To ensure the integrity of the research, we implemented several measures. These included warm-up questions, flexible interviewee availability, strict confidentiality, and assurances of no public dissemination of information. We also addressed cognitive biases by interviewing individuals from diverse ranks and positions, avoiding the Hawthorne effect, and using a naturalistic approach (Myers & Newman, 2007) . Interviews were conducted with individuals not affiliated with the workplace to minimize the likelihood of anomalous behavior or changes in behavior. Additionally, a naturalistic approach was used to request relevant information to the study’s aims, ensuring responses conform to ethical and societal norms. Interviews were conducted anonymously to minimize the risk of participants altering their reactions due to potential scrutiny or disapproval from colleagues or supervisors. These robust measures were designed to reduce the influence of social dissonance and ensure the integrity of the research.

Recognizing the potential drawbacks of interviews, such as the possibility of interviewees intentionally overlooking or excluding information or portraying events as they should have unfolded, we took several precautions. Interviews were conducted in a pleasant, welcoming environment to encourage open and honest responses. Participants were given a disclaimer stating that the data collected were used only for educational purposes, not for commercial gain. Voluntary participation was allowed, identities and company names were kept confidential, withdrawal was allowed, and permission for direct citations and image use was granted. These measures ensured a safe and ethical study environment, fostering trust and transparency.

3.3. Questionnaire

The research utilized a semi-structured approach, starting with warm-up and ethnographic questionnaires, followed by open-ended questions to delve deeper, following Fernandes (2024) . The Focus Group session started with self-presentation queries, leading to semi-structured questions and lively debates. The facilitator concluded the sessions with gratitude for the attendees. The ultimate goal of the research was to expand understanding and enhance managerial practices in the relevant industry. The interviews underwent the same process to ensure consistency. The questions are illustrated in the following Table 1.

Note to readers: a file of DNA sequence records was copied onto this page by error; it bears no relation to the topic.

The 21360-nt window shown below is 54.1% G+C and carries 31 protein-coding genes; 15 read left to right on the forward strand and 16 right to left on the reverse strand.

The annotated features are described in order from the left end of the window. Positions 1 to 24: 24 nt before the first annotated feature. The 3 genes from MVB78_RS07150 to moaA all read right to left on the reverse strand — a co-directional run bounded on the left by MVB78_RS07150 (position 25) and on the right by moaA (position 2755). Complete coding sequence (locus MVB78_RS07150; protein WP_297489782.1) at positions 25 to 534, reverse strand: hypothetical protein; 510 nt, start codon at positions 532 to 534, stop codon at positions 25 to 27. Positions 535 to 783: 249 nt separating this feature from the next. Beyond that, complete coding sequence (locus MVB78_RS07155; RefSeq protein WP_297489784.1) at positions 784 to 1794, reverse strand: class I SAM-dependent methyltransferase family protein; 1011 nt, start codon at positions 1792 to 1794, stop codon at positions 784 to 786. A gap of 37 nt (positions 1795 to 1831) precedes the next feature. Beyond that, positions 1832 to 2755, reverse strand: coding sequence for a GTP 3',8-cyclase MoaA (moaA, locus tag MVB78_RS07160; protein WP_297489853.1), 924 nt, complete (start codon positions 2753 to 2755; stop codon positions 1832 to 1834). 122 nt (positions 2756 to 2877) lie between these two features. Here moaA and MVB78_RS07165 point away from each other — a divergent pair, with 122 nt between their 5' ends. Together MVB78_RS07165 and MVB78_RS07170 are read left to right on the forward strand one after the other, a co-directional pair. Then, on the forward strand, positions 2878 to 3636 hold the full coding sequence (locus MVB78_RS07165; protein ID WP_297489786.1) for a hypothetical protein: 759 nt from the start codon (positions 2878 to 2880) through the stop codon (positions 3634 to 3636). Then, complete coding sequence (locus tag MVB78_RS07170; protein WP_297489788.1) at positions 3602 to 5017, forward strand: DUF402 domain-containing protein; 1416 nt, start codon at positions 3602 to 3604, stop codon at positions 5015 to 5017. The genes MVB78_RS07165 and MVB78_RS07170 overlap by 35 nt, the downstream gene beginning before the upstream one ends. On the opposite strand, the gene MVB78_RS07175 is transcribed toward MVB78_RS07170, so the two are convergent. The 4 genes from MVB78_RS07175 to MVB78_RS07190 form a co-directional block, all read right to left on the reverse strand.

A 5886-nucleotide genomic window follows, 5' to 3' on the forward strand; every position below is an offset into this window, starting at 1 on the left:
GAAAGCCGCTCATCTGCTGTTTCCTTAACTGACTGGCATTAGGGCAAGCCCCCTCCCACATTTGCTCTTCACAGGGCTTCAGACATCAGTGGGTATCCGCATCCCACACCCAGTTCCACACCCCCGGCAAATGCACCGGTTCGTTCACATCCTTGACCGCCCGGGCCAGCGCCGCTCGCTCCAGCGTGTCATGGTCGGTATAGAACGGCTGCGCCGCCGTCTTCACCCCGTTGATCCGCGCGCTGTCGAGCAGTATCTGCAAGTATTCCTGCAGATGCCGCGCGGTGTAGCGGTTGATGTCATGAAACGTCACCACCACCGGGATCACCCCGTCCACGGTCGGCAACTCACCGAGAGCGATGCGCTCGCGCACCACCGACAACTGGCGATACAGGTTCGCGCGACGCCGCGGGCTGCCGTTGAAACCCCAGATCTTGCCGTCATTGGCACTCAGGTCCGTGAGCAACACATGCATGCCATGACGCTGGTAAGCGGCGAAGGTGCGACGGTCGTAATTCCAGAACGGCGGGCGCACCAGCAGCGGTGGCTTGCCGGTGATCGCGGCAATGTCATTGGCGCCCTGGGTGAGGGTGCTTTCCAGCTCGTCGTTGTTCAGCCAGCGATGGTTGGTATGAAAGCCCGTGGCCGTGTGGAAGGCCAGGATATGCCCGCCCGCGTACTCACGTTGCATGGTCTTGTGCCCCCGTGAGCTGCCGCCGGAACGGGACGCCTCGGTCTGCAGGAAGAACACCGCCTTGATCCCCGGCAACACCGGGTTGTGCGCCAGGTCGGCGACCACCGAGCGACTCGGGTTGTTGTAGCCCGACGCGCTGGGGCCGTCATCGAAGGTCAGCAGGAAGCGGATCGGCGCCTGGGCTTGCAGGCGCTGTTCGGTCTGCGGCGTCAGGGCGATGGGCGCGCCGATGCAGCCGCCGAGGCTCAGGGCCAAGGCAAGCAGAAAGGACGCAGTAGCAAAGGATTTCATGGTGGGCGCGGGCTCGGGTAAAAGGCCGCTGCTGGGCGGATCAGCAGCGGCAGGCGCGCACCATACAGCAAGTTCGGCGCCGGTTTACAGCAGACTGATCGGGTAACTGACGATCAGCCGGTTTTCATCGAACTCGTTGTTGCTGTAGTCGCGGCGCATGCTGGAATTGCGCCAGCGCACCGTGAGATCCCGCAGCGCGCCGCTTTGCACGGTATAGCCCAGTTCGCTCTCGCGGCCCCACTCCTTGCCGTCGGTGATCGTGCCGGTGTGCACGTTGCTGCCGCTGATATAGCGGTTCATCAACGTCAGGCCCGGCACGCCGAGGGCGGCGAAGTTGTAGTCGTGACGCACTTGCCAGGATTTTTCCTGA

3.4. Coding Process

The raw data was coded following Strauss & Corbin (1990) and then further analyzed following Miles, Huberman and Saldaña (2014) . The study involved a three-phase, iterative coding process to group open, axial, and selective codes into categories and subcategories. Two independent coders analyzed the data manually, providing more profound insights into themes. NVivo® 12 was used for frequency distribution and word cloud generation, while text network analysis through InfraNodus was used to facilitate cognitive variety and generate diverse perspectives within discourse contexts. This approach allows individuals to

Table 1. Focus group and Interview questions.

understand surface-level and underlying aspects of discourse, revealing fundamental motifs and structural shortcomings. The study aimed to enhance cognitive variety and foster various perspectives within discourse contexts.

4. Findings and Analysis: Focus Groups and Interviews